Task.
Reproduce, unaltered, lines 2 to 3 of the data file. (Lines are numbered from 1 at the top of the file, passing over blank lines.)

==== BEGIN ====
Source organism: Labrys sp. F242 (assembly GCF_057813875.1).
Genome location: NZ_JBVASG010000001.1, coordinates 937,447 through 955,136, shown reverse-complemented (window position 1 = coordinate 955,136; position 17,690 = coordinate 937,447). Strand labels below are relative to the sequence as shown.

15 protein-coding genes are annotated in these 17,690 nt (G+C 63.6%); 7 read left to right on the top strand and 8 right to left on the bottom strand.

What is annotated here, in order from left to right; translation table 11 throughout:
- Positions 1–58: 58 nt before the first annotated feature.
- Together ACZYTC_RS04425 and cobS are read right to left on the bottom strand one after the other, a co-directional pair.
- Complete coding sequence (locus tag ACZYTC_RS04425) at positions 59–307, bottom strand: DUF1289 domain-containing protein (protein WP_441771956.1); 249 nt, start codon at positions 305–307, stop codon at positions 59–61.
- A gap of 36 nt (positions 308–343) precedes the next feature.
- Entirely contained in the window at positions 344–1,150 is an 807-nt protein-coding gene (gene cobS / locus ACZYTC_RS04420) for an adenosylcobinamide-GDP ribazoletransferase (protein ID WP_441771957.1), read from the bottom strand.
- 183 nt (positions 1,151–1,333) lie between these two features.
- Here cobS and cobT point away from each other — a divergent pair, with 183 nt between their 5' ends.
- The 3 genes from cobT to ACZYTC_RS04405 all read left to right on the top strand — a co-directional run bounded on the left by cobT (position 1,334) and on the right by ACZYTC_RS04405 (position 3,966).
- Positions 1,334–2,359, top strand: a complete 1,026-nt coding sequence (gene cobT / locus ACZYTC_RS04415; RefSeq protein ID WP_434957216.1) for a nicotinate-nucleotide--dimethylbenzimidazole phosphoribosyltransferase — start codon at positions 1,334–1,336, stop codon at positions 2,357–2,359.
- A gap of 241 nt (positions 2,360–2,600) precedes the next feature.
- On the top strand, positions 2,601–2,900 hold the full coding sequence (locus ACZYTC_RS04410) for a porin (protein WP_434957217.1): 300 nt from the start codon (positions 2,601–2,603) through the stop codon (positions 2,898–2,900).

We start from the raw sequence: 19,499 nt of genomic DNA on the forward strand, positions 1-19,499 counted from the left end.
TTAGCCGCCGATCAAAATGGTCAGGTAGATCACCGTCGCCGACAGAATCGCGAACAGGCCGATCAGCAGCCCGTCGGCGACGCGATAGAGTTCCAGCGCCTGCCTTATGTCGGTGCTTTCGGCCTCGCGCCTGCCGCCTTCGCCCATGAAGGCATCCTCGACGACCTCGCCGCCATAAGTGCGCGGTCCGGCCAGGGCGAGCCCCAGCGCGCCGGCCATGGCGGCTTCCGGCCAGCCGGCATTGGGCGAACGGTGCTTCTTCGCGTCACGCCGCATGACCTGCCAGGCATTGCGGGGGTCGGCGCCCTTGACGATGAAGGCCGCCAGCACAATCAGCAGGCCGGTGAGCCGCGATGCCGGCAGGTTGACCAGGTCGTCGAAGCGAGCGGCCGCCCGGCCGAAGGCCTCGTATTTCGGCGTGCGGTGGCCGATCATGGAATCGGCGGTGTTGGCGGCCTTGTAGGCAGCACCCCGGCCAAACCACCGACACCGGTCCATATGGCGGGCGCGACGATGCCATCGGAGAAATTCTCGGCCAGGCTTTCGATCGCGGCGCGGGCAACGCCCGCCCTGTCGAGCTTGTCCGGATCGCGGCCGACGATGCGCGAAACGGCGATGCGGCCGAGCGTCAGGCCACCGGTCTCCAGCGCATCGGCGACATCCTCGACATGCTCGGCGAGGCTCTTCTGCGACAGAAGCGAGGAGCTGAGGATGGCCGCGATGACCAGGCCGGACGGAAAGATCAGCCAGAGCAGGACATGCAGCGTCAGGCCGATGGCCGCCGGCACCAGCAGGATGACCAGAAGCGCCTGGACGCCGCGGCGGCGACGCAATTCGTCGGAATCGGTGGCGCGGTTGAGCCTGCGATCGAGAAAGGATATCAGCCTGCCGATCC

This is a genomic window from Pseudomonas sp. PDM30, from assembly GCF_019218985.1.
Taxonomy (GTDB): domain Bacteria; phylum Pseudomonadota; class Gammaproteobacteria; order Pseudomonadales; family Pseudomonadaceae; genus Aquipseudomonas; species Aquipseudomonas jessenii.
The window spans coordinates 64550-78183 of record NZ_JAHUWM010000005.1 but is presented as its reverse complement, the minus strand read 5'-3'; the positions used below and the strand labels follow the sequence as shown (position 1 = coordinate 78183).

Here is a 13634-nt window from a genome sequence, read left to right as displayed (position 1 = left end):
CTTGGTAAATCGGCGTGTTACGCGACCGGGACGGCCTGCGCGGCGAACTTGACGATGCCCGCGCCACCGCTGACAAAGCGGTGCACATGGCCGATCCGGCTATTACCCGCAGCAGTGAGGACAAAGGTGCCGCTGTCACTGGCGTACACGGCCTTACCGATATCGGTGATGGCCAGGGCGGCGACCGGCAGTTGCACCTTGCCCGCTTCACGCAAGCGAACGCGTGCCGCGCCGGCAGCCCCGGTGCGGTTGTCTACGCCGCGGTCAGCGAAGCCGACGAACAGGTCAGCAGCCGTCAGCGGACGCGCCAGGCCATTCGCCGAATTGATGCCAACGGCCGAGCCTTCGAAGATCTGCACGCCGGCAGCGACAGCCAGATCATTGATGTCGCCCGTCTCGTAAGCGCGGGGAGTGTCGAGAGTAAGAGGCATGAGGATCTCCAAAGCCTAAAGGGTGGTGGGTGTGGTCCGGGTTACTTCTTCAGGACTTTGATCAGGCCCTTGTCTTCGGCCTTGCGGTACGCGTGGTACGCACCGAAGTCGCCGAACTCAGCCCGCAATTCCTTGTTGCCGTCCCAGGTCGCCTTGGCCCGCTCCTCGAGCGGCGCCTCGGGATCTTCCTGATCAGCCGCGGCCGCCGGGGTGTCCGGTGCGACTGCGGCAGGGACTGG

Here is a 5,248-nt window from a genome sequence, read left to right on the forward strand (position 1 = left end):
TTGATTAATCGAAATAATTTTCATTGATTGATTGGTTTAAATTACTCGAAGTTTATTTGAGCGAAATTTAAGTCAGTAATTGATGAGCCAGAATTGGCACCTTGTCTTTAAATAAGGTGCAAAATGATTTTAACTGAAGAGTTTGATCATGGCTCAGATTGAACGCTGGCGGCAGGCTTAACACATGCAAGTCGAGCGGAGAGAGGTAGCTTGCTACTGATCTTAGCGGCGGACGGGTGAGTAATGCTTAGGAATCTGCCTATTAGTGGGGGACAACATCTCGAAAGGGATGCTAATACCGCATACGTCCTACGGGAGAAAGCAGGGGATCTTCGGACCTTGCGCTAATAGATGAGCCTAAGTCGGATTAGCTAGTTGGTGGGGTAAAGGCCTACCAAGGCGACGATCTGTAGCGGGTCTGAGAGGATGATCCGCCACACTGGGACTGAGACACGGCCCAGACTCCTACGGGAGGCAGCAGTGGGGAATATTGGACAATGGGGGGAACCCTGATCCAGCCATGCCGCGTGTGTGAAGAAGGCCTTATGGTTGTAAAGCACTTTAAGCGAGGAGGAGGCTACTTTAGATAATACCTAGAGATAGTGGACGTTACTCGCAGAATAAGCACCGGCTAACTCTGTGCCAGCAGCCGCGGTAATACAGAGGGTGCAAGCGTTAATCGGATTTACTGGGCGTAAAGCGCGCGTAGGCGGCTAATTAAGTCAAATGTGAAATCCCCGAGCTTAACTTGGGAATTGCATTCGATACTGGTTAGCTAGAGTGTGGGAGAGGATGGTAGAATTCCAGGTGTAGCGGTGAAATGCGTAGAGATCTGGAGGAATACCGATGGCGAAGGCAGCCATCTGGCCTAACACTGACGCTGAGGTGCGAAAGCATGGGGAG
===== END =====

Genome location: NZ_JBVASG010000001.1, coordinates 937,447 through 955,136, shown reverse-complemented (window position 1 = coordinate 955,136; position 17,690 = coordinate 937,447). Strand labels below are relative to the sequence as shown.

15 protein-coding genes are annotated in these 17,690 nt (G+C 63.6%); 7 read left to right on the top strand and 8 right to left on the bottom strand.